Brian Maniscalco: Unfortunately, I don’t think there is much reason to expect better things from Jeffries. Most of his per minute numbers in his first Knick season were on a par with what he did in Washington– shooting, rebounding, assisting, stealing, blocking. Only a couple of things changed appreciably, and on these stats we might expect Jeffries to return to previous levels. So look for his FT% to increase from his Chris Dudley-esque 46% in 07 to something closer to 60%, which is more at his career average. There is also some hope that his turnover rate might drop a bit. In his prior 3 seasons in Washington he averaged 14.2 turnovers per 100 possessions, but as a Knick that number ballooned up to 16.8, which is approaching Eddy Curry territory. The only thing keeping the rise in turnovers per possesion showing up in Jeffries’ turnovers per minute was, mercifully, a drop in usage rate. Nonetheless, for a player who brings nothing to the table offensively, it’s inexcusable to be turning it over on such a high fraction of his touches.

It’s also somewhat curious that Jeffries did not have a good defensive +/- since his numbers were consistently solid in Washington. Over the last 3 seasons the Wizards were 4.6, 4.4, and 4.0 points per 100 possessions better on defense with Jeffries. So why the sudden dip in his defensive +/- as a Knick? Given the consistency of his box score stats across both teams, I’m more inclined to believe that the change in defensive +/- is due to the change in context rather than a change in Jeffries’ qualities as an individual defender. For instance, it’s possible that playing with a strong interior defender like Brendan Haywood rather than a weak one like Eddy Curry helped out his defensive +/-. It’s also possible that the players logging SF minutes while Jeffries sat on the bench (principally Richardson and Balkman) were just much better defenders than the subs Jeffries had on Washington. Indeed, the Knicks were 9.2 points per 100 possessions better on defense with Balkman on the floor (which is comparable to Bowen’s defensive +/- for the Spurs in 07), which could have driven down Jeffries’ defensive +/- if he didn’t play a lot of minutes with Balkman. So it’s really hard to say if Jeffries was as ineffectual on D for the Knicks as his +/- makes him look.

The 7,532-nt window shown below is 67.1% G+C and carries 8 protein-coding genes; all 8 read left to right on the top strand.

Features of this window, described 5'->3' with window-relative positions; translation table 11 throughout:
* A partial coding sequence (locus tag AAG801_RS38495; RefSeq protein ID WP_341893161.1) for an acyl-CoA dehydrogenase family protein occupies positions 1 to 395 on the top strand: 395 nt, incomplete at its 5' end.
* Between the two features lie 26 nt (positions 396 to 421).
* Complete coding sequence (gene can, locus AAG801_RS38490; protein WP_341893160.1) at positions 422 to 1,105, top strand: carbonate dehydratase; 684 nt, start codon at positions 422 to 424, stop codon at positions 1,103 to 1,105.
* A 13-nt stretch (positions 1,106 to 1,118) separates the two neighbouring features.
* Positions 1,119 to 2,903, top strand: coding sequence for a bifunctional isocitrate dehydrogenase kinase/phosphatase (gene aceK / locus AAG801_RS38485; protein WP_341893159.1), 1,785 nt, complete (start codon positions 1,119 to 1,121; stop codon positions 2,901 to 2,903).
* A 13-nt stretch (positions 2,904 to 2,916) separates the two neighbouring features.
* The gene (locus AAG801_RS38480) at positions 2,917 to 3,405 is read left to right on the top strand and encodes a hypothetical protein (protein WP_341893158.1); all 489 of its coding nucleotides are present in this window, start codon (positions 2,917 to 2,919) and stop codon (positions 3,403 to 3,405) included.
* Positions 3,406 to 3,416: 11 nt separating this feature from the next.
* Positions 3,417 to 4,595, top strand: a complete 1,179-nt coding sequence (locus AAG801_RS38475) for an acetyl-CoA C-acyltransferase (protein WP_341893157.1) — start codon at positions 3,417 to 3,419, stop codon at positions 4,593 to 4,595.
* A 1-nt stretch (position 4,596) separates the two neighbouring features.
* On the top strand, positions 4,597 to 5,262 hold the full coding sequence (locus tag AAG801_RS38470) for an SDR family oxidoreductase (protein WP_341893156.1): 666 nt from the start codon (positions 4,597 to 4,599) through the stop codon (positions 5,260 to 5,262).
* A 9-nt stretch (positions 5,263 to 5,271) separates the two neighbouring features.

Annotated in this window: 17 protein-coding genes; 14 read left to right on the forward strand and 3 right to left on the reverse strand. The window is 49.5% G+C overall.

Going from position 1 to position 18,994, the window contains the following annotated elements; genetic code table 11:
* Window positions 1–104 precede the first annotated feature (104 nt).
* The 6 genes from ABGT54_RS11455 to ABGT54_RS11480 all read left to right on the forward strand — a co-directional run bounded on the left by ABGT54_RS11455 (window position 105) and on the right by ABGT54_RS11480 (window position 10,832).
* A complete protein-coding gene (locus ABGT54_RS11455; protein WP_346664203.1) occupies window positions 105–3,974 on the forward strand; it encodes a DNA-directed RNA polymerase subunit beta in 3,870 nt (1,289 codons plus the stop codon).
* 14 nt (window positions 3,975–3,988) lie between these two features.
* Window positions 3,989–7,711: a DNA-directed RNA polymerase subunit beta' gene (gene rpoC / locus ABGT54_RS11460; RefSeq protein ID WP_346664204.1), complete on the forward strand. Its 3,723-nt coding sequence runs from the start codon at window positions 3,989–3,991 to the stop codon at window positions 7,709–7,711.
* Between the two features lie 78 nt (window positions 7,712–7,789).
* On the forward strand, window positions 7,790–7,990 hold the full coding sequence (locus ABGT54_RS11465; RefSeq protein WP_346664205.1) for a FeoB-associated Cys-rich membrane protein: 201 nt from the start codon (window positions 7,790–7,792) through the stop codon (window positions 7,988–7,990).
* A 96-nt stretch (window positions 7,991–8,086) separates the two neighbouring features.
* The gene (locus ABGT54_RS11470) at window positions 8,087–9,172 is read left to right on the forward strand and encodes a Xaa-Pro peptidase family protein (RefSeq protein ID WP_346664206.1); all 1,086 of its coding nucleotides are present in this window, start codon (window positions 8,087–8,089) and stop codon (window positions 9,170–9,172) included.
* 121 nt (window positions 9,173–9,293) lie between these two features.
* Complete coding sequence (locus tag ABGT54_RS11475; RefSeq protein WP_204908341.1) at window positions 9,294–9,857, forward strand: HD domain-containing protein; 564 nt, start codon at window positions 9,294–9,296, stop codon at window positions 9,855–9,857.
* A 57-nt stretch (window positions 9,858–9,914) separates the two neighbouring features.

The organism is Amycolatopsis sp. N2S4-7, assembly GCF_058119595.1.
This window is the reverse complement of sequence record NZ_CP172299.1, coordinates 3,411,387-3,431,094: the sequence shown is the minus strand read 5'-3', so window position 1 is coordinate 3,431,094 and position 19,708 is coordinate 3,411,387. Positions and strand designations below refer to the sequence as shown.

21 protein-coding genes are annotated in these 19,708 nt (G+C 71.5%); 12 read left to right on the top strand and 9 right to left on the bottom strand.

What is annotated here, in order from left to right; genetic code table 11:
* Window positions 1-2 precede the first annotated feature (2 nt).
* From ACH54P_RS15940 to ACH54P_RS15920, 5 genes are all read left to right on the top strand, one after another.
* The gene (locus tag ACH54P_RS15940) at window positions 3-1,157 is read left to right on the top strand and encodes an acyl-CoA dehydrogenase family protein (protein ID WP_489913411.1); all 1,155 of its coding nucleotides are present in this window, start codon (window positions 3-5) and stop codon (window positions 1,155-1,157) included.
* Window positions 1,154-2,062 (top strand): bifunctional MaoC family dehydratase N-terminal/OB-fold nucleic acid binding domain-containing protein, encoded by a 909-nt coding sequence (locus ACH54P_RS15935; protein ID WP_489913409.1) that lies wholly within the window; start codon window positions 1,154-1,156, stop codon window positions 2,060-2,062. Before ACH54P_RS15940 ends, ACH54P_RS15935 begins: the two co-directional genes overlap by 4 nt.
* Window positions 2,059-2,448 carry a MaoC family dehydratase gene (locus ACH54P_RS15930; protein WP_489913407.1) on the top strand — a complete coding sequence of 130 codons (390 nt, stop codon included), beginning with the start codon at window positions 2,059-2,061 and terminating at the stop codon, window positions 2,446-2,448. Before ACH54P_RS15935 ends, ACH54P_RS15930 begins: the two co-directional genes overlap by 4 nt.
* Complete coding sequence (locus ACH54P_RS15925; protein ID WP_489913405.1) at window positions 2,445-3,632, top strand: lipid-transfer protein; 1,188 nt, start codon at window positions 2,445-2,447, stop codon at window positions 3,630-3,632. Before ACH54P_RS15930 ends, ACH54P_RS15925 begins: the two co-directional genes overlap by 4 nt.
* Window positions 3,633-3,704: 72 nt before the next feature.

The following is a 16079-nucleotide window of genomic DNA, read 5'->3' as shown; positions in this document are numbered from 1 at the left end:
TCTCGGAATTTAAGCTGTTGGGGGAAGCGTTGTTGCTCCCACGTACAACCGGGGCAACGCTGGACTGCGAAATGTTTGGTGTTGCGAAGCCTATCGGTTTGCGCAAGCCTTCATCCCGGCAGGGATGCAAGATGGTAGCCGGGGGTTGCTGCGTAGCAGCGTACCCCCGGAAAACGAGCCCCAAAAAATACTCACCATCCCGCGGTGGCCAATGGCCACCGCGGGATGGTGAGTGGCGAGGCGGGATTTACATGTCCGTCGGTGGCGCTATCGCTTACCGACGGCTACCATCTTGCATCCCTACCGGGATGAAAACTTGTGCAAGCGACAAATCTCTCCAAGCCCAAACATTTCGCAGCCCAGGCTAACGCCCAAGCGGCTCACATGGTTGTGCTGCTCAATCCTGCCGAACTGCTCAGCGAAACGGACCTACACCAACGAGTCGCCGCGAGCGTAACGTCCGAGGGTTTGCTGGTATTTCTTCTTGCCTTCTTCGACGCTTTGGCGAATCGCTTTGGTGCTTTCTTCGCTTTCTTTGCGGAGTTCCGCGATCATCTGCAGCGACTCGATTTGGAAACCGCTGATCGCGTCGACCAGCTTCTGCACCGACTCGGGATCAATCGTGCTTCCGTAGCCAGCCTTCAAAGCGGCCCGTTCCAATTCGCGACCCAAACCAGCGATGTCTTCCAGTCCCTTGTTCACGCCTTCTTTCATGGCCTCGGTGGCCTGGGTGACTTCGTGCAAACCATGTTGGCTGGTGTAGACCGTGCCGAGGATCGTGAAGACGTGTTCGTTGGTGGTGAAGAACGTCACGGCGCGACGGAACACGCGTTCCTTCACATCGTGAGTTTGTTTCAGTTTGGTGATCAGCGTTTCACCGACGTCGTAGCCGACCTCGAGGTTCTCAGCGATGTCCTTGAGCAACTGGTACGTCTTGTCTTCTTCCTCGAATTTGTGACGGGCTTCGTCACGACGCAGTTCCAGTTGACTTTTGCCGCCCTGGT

But the bottom line is that Jeffries does not bring a whole lot to the table, and the negatives far outweigh the positives. The numbers suggest that Jeffries has been a good, solid defender but they are not consistent with him being a great defender. Unfortunately, no team has the luxury of giving a solid defender a prominent role when that player hurts them on offense as much as Jeffries does. Even a defensive juggernaut like Bruce Bowen chips in by keeping his turnovers low and providing a 3 point threat. Jeffries does rebound well offensively, but that’s it. He can’t shoot well from anywhere on the court, including the free throw line, and he commits turnovers at an absurdly high rate for a player whom no one– neither his teammates nor opposing defenses– considers an offensive threat. Every minute Jeffries spends on the floor in place of Balkman is a minute where the Knicks are shooting themselves in the foot. I give Jeffries’ 2006/07 effort a D because of his lapse in FT% and turnover rate relative to prior seasons. But the acquisition of Jeffries for the full MLE deserves an F-.

Liked it? Take a second to support Mike Kurylo on Patreon!

Mike Kurylo

Mike Kurylo is the founder and editor of His book on the 2012 Knicks, "We’ll Always Have Linsanity," is on sale now. Follow him on twitter (@KnickerBlogger).

41 thoughts to “Knicks 2007 Report Card (A to Z): Jared Jeffries”

  1. According to David Thorpe (EPSN), JJ has been shedding his jumper this off season and will be “unrecognizable” as a player this year.
    Here’s hoping…

  2. As a Wizards fan I offer my condolences. It sounds like JJ continued to be the same player he was for the Wiz. I cringed every time he put the ball on the floor and tried to be a playmaker.

    As for comparing his defensive impact to his time on the Wiz, remember the Wiz listed him as a SG and that really was his primary defensive responsibility. He was pretty effective using his length and lateral movement to bother smaller wing players. The Wiz would usually put Butler on a stronger SF.